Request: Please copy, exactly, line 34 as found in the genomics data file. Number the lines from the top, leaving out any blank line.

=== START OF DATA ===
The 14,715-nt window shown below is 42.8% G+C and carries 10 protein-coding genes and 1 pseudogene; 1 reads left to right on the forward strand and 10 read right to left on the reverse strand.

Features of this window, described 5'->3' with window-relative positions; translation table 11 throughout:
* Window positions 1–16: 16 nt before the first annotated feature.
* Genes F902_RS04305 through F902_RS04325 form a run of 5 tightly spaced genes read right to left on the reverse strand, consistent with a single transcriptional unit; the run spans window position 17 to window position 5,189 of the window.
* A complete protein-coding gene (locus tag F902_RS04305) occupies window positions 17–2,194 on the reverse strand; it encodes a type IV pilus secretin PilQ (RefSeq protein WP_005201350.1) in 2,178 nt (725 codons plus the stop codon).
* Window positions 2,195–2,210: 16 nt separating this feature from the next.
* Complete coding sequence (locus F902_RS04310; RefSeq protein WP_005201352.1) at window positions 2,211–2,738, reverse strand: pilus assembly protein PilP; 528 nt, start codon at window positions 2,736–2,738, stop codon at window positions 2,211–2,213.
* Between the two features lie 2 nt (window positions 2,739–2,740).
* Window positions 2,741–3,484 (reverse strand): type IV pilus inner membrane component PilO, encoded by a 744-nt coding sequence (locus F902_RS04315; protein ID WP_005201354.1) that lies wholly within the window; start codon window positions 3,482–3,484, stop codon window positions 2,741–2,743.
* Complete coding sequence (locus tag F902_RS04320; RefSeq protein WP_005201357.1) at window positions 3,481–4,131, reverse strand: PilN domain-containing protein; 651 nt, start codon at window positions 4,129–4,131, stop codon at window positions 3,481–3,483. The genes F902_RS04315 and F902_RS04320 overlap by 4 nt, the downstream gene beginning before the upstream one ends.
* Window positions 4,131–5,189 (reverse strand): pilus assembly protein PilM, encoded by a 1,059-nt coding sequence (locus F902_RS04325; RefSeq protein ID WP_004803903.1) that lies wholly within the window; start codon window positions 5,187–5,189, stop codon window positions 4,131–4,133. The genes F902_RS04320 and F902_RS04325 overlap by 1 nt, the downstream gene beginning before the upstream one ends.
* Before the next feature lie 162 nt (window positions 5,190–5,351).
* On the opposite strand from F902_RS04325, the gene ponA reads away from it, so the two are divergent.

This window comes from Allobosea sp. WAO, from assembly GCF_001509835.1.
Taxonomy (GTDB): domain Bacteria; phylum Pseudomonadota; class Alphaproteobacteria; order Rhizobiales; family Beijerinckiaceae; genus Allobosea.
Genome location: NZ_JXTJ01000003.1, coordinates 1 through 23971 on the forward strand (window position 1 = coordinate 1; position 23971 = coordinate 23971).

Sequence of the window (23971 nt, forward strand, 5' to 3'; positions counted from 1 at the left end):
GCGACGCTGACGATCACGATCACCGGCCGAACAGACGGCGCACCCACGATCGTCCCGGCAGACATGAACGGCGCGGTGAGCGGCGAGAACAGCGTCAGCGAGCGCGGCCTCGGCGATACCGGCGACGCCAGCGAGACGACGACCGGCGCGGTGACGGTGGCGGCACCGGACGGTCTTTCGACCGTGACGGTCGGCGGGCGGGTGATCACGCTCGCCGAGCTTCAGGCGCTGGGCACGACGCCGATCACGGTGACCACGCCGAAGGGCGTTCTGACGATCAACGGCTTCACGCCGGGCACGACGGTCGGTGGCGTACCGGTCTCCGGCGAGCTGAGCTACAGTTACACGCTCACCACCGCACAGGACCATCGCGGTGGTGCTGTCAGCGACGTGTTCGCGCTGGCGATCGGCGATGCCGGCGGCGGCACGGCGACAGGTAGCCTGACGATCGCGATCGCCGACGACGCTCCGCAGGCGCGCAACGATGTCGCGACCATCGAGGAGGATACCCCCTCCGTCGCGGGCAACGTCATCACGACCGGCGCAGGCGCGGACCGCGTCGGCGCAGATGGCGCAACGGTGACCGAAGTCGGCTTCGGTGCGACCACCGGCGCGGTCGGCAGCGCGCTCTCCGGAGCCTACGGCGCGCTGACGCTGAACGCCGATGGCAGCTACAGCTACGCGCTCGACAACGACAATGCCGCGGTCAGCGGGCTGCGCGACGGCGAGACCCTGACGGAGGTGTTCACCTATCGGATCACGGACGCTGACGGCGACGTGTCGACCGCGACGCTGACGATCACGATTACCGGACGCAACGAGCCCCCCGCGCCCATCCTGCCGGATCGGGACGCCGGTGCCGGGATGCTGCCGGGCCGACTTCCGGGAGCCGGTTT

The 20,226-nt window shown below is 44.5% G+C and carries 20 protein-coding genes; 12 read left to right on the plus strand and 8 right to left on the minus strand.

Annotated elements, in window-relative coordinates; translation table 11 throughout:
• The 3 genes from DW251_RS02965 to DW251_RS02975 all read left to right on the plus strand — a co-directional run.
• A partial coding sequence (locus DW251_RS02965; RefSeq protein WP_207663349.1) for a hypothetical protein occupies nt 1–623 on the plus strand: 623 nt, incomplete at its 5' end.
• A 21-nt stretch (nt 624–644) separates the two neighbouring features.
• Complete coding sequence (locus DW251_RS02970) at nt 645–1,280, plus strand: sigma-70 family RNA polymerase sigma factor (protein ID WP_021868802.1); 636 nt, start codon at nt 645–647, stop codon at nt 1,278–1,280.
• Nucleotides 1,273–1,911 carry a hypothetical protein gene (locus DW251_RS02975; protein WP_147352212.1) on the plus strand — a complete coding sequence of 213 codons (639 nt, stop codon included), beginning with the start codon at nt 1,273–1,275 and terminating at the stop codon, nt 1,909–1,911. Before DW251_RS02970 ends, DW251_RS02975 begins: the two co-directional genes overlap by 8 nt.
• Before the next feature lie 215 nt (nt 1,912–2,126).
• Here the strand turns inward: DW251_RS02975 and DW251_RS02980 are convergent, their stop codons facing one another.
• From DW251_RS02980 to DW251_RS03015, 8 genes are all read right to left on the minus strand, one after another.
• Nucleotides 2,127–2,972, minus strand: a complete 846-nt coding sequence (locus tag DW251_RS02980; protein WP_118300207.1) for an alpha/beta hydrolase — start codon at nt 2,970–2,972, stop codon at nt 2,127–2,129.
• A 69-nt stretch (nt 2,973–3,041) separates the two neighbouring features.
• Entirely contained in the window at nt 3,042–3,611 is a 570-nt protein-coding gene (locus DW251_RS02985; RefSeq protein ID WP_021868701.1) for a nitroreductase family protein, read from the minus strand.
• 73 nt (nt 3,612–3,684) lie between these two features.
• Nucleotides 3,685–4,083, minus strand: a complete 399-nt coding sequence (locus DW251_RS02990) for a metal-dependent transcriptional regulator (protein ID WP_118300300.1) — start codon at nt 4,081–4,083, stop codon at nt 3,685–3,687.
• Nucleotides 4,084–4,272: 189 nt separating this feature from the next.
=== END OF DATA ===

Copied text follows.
• Nucleotides 4,084–4,272: 189 nt separating this feature from the next.